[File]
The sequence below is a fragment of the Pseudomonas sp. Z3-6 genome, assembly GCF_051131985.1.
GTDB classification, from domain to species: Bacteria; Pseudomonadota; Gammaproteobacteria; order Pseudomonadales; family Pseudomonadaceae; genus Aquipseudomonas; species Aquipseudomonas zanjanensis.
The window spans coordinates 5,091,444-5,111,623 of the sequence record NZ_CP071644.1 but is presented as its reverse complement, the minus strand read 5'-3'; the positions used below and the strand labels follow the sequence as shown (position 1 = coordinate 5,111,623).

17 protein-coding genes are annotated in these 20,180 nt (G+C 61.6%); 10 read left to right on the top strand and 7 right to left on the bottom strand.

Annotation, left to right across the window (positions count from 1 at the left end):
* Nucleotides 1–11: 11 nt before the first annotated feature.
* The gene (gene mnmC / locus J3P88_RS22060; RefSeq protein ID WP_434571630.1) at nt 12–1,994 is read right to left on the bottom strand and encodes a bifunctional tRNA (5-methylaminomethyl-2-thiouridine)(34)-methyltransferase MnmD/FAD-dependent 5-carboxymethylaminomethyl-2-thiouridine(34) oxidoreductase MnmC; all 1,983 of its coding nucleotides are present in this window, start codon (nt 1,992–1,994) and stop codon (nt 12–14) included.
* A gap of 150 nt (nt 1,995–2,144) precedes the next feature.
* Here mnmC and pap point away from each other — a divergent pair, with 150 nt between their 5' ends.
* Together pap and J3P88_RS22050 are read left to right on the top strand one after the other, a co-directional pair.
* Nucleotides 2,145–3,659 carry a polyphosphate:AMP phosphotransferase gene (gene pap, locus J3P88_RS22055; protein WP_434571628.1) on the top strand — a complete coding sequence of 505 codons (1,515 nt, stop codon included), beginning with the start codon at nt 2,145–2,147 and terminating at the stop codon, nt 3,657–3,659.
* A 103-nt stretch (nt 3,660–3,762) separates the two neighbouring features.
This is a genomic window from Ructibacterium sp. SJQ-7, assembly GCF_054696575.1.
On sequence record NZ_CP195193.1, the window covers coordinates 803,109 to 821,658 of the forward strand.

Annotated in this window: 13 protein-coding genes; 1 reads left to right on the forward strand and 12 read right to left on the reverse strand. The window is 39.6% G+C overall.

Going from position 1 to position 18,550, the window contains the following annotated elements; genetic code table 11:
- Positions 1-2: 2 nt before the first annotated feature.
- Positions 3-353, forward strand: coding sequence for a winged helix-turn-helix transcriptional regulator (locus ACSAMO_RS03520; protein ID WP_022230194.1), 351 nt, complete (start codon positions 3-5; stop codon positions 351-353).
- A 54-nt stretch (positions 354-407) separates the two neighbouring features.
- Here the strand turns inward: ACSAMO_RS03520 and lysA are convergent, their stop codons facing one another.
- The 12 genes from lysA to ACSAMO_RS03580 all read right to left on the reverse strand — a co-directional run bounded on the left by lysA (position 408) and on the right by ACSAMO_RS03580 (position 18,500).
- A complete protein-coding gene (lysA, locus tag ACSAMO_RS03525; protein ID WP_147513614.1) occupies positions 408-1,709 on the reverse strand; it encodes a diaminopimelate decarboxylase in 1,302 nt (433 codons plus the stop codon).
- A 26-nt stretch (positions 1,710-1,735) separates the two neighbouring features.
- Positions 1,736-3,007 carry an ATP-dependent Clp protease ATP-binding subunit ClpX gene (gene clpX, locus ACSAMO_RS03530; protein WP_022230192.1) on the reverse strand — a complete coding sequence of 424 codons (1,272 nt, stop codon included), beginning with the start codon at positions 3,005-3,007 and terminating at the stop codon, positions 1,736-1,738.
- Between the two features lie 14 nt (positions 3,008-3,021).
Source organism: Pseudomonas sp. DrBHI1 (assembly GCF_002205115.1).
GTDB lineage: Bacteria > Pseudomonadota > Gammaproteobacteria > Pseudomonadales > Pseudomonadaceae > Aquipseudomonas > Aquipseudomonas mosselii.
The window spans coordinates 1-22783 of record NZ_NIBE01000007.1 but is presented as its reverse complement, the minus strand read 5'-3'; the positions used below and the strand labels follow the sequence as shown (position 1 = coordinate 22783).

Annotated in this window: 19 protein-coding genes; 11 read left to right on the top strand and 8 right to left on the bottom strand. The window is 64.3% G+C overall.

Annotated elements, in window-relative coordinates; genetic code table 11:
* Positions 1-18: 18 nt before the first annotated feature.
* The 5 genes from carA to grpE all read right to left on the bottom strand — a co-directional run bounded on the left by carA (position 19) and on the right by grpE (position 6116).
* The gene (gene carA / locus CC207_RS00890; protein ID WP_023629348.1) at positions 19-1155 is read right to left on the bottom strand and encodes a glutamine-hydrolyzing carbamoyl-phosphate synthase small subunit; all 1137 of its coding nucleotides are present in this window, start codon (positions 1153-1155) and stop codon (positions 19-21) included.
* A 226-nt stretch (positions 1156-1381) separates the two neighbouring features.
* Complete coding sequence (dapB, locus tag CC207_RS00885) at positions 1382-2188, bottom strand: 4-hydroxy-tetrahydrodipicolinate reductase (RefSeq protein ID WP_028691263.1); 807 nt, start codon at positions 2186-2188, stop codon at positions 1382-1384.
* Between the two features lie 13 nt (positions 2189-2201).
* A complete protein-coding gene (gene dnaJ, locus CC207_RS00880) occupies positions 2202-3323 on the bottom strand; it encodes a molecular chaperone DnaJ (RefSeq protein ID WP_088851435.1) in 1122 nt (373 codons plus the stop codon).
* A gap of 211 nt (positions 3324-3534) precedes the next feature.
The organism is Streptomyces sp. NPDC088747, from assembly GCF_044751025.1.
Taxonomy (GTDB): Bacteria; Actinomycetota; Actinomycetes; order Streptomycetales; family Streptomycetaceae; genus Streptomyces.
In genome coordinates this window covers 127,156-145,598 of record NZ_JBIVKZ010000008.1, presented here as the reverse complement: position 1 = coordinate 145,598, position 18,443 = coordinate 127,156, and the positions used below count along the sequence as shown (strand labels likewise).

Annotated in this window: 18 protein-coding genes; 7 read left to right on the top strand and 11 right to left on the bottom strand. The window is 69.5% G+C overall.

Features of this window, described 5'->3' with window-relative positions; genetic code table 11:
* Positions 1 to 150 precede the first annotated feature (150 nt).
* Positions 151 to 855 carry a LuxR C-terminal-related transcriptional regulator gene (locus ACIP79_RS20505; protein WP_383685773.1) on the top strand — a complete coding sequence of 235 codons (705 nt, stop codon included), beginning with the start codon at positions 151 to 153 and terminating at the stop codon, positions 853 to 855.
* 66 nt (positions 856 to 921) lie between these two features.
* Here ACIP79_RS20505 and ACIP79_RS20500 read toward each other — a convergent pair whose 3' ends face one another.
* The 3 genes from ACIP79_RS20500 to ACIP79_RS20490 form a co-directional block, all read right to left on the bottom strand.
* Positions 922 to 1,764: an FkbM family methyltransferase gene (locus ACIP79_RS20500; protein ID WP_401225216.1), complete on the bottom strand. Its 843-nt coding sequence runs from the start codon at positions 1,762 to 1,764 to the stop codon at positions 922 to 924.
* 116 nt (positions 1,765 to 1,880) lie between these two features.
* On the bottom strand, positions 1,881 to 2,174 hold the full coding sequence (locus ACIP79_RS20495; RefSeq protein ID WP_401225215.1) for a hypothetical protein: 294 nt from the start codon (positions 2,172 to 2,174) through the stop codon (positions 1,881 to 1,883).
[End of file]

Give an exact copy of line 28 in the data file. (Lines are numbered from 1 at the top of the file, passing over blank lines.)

The window spans coordinates 1-22783 of record NZ_NIBE01000007.1 but is presented as its reverse complement, the minus strand read 5'-3'; the positions used below and the strand labels follow the sequence as shown (position 1 = coordinate 22783).